Entries in BLT Fish (3)


BLT Fish revisited

The raw bar downstairs at BLT Fish

Note: BLT Fish “closed for renovations” in July 2014. We shall see if it ever re-opens.


My last visit to BLT Fish left me so utterly disgusted that I vowed to take a long break before I would visit another BLT restaurant. The fish was excellent — how could it not be? — but the service was risible.

In the meantime, Laurent Tourondel continued to expand his BLT empire, with the widely panned BLT Burger here in New York, the forthcoming BLT Market in the former Atelier space, and clones of BLT Steak in several cities. BLT Fish lost its Michelin star this year, confirming the generally held view that Tourondel was too over-extended to mind the store.

Despite all of that, I decided to revisit BLT Fish the other night with my mom, who is visiting from Detroit. This was, by far, the most pleasant of all my visits to the various BLT establishments. The food was superb, and we were blessed with a four-top table set apart from the noisiest part of the restaurant. Service was solid, though this must be taken in the context of the comparatively low grade of service in Tourondel’s restaurants.

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The bread amuses at BLT Fish

We began with a couple of bread courses. First came crackers with a delicious tuna spread. As usual, the number of crackers was about half as many as needed—a fairly consistent screw-up at the BLT establishments. On the other hand, they are so justifiably proud of their luscious warm bread rolls that they even provide the recipe (see the little “BLT” brochure in the photo).

Grilled Sardines / Caponata / Aged Xeres Vinegar / Basil

The waitstaff at the BLT restaurants are black-belt masters of plumping up the bill. Our server advised that the whole fish we had ordered would take about 25 minutes, so she strongly urged us to order an appetizer to tide us over. Grilled sardines ($12) came perched on crisp toasted bread, but for a dish so likely to be shared, why were there just three of them?

Sea Salt Crusted New Zealand Pink Snapper

The menu offers a number of whole fish, most of them suitable for sharing. They are priced by the pound, which means you really don’t know how much you’ve signed up for until the end. We chose the Pink Snapper grilled in sea salt. After dinner, we were put out of our suspense: it weighed 2.188 pounds, which at $35 per pound came to $76.58. Aren’t you glad you asked?

The fish was presented tableside, then whisked away to be filleted. I would have preferred to watch them do it, though given the tight spacing of the tables, perhaps this would have been impractical. Any of my numerous complaints about the restaurant were completely erased once we started eating: it was simply the most sweet, succulent, tender fish imaginable. Two wonderful sauces came with it, which I’m afraid I can’t recall, but they were pitch-perfect accompaniments.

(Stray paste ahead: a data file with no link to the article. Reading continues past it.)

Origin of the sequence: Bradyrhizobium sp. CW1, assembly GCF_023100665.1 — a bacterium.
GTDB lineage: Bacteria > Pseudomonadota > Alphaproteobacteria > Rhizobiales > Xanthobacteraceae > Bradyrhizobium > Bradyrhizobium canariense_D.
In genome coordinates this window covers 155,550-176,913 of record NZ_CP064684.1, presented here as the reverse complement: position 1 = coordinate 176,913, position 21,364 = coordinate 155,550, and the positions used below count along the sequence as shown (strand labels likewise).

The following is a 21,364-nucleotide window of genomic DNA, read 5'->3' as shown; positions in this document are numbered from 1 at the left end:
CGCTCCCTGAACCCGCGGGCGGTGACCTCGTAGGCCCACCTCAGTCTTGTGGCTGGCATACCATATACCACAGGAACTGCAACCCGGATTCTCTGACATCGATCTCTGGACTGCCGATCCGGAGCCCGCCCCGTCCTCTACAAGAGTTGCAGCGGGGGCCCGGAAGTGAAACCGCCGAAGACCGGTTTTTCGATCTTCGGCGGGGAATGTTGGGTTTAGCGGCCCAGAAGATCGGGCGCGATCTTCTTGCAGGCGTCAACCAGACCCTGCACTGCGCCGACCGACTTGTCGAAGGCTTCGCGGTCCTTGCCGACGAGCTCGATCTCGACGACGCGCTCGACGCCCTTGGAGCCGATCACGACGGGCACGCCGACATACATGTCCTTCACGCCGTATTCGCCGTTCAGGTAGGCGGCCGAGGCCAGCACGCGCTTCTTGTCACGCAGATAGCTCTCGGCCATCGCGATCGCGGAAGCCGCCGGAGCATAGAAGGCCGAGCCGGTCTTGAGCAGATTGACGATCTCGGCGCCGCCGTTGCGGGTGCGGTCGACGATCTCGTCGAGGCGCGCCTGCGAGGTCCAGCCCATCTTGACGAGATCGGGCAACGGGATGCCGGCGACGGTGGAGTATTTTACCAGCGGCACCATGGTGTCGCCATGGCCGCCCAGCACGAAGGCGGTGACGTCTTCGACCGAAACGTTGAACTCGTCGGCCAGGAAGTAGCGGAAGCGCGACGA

A two-pound fish is a lot for two people to eat, but when it’s this good you find a way to finish it. Had we bulked up on appetizers and side dishes, as our server advised, the snapper might have sufficed for three. When we thought we were done, the server returned to serve the tender, delicate “cheeks” from the fish head. It was an impressive encore.

At BLT restaurants, vegetables and starches are always à la carte. Our sever advised ordering two or three of these, which at $8–9 apiece can quickly add up. I was prepared for this bad advice, based on past visits. Although the side dishes are uniformly terrific, you almost never finish them. One is normally enough. We had the Sautéed Garlic Spinach ($9), which was just right.

bltfish04.jpgAfter dinner, the server brought a small plate of petits-fours. But why only three of them, for a table of two people? A large clump of green cotton candy was too cloyingly sweet to be tolerated for more than a couple of bites.

Many other aspects of the service remain peculiar. The menu is a cheap, loose sheet of paper, which I’m sure doesn’t last much more than a day. So why must there be a separate sheet of paper listing the raw bar selections and daily specials? And why is only one copy of that sheet distributed, when there are two diners? We observed this at other tables, so I know it wasn’t just a mistake.

About the wine list there can be no complaint. Here, as at the other BLT restaurants, they take the wine program seriously. We were perfectly happy with a $45 bottle of Beaujolais, which was served (as it should be) slightly below room temperature.

With a critic installed at the Times who positively abhores traditional formality, I suppose Laurent Tourondel has perfectly captured the mood of the age. Even Frank Bruni couldn’t quite forgive the conceit of sacrificing a restroom for an open kitchen, one of the more boneheaded restaurant design decisions of recent years. But Bruni was smitten with the food, awarding three stars. For food alone, that is the correct verdict. You have to be willing to put up with some annoying conceits, but on this occasion it was well worth it.

BLT Fish (21 W. 17th Street between 5th & 6th Avenues, Flatiron District)

Ambiance: ½
Overall: ½


Return to BLT Fish

Note: Click here for a more recent review of BLT Fish.

I returned to BLT Fish last night with one of the two colleagues who joined me there last May.

Andrea Strong reported yesterday that Laurent Tourondel’s next venture is a branch of BLT Steak in Washington, D.C. Based on last night’s performance, Mr. Tourondel needs to spend more time minding the store back home. Two years into the experiment, the BLT schtick is starting to wear awfully thin.